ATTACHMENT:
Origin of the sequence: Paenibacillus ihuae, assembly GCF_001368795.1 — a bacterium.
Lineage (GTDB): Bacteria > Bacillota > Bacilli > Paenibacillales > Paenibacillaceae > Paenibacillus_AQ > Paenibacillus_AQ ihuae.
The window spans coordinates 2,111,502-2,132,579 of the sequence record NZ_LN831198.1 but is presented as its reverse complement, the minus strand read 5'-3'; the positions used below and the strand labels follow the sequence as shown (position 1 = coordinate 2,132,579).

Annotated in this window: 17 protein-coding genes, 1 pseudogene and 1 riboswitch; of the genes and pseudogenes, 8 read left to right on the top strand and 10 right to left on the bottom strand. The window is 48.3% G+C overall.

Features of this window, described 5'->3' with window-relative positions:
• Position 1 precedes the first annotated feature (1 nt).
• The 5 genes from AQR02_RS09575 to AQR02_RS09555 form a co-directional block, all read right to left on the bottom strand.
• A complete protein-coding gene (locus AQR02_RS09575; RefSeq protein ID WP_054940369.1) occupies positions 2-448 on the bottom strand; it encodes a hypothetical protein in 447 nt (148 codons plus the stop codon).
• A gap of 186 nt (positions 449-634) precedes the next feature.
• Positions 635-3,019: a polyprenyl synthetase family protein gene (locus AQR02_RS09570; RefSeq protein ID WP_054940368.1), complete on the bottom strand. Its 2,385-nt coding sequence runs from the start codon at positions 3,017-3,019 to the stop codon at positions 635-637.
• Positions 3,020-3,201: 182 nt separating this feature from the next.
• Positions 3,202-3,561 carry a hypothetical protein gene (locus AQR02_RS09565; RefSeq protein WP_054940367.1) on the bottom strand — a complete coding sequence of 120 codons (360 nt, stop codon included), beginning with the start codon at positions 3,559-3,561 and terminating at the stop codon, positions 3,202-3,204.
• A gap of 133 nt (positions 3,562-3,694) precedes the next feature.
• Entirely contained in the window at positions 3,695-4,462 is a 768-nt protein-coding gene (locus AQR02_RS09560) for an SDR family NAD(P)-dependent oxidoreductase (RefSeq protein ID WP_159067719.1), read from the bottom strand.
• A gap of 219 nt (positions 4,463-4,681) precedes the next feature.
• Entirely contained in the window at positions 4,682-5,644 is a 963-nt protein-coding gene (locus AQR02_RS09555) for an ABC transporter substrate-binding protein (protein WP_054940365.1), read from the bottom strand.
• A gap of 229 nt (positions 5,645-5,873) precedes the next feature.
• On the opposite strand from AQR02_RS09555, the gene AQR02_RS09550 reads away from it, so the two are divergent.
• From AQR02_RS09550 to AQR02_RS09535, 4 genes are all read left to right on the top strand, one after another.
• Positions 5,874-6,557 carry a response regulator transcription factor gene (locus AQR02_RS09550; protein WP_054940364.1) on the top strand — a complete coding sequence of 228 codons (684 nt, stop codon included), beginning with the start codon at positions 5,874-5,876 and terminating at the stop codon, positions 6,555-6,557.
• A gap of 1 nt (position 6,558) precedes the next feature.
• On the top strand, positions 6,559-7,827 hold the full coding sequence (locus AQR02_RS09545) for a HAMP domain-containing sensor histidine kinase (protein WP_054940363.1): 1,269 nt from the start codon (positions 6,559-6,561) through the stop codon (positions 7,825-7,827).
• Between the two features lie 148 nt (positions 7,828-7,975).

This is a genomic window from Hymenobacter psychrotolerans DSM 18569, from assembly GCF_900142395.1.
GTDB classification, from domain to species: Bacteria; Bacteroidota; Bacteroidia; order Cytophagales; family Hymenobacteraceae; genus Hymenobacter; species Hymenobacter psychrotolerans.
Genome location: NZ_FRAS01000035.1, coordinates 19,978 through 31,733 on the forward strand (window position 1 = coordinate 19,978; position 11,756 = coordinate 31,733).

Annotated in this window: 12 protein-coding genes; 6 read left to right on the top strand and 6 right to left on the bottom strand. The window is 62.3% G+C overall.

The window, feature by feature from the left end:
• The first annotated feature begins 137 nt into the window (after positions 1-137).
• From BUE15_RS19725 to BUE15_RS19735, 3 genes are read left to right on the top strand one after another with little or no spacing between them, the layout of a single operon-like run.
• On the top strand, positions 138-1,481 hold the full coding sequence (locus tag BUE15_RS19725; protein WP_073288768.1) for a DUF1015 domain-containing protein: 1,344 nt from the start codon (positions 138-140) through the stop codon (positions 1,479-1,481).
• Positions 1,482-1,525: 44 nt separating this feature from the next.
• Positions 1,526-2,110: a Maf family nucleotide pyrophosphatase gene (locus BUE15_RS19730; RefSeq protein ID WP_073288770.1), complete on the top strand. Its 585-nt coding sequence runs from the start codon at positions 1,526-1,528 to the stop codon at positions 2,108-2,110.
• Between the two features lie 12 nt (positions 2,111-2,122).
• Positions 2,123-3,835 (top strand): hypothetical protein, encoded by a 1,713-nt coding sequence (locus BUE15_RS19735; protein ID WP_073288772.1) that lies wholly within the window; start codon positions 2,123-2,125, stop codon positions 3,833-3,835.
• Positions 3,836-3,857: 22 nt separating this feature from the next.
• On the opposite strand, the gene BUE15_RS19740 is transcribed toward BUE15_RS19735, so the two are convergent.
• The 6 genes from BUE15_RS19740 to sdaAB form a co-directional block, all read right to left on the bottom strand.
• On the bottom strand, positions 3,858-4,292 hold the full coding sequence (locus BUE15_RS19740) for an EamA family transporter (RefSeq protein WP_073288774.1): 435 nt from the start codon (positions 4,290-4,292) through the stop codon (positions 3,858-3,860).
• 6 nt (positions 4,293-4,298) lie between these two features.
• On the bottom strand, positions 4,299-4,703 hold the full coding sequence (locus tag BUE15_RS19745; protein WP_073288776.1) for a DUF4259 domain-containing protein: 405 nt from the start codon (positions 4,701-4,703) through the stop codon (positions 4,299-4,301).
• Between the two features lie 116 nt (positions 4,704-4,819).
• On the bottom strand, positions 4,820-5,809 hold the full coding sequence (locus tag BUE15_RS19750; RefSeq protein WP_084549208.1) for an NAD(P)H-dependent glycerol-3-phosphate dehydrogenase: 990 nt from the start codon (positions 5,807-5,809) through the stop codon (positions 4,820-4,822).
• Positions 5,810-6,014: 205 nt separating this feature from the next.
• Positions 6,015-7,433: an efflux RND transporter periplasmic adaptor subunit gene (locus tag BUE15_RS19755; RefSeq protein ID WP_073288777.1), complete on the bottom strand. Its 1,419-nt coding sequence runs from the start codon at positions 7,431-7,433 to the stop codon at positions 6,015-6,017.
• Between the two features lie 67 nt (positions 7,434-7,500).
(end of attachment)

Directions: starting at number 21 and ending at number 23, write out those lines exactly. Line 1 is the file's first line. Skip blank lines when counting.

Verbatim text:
• A gap of 1 nt (position 6,558) precedes the next feature.
• On the top strand, positions 6,559-7,827 hold the full coding sequence (locus AQR02_RS09545) for a HAMP domain-containing sensor histidine kinase (protein WP_054940363.1): 1,269 nt from the start codon (positions 6,559-6,561) through the stop codon (positions 7,825-7,827).
• Between the two features lie 148 nt (positions 7,828-7,975).